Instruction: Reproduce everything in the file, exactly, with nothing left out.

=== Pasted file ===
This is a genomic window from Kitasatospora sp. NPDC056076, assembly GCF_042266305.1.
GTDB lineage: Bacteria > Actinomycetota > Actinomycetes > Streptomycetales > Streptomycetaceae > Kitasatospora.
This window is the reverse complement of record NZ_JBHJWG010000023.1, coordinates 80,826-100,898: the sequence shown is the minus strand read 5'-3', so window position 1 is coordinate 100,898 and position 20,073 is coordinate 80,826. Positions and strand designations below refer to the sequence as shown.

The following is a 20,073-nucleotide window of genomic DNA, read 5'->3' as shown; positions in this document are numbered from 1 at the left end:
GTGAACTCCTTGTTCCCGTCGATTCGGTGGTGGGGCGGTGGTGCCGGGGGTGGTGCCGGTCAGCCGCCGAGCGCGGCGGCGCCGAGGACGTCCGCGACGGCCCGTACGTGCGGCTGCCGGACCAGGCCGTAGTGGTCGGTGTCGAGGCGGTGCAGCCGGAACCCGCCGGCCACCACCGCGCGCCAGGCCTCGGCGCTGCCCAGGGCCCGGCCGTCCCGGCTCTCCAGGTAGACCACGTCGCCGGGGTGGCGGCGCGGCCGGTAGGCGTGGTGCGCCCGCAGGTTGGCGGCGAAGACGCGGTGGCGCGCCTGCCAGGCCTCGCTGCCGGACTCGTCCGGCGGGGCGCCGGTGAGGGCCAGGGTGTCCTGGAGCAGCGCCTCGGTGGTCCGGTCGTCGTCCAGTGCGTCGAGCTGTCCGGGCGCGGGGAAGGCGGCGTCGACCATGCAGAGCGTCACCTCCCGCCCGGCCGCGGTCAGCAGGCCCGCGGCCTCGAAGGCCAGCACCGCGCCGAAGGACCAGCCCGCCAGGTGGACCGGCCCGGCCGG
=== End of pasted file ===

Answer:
This is a genomic window from Kitasatospora sp. NPDC056076, assembly GCF_042266305.1.
GTDB lineage: Bacteria > Actinomycetota > Actinomycetes > Streptomycetales > Streptomycetaceae > Kitasatospora.
This window is the reverse complement of record NZ_JBHJWG010000023.1, coordinates 80,826-100,898: the sequence shown is the minus strand read 5'-3', so window position 1 is coordinate 100,898 and position 20,073 is coordinate 80,826. Positions and strand designations below refer to the sequence as shown.

The following is a 20,073-nucleotide window of genomic DNA, read 5'->3' as shown; positions in this document are numbered from 1 at the left end:
GTGAACTCCTTGTTCCCGTCGATTCGGTGGTGGGGCGGTGGTGCCGGGGGTGGTGCCGGTCAGCCGCCGAGCGCGGCGGCGCCGAGGACGTCCGCGACGGCCCGTACGTGCGGCTGCCGGACCAGGCCGTAGTGGTCGGTGTCGAGGCGGTGCAGCCGGAACCCGCCGGCCACCACCGCGCGCCAGGCCTCGGCGCTGCCCAGGGCCCGGCCGTCCCGGCTCTCCAGGTAGACCACGTCGCCGGGGTGGCGGCGCGGCCGGTAGGCGTGGTGCGCCCGCAGGTTGGCGGCGAAGACGCGGTGGCGCGCCTGCCAGGCCTCGCTGCCGGACTCGTCCGGCGGGGCGCCGGTGAGGGCCAGGGTGTCCTGGAGCAGCGCCTCGGTGGTCCGGTCGTCGTCCAGTGCGTCGAGCTGTCCGGGCGCGGGGAAGGCGGCGTCGACCATGCAGAGCGTCACCTCCCGCCCGGCCGCGGTCAGCAGGCCCGCGGCCTCGAAGGCCAGCACCGCGCCGAAGGACCAGCCCGCCAGGTGGACCGGCCCGGCCGG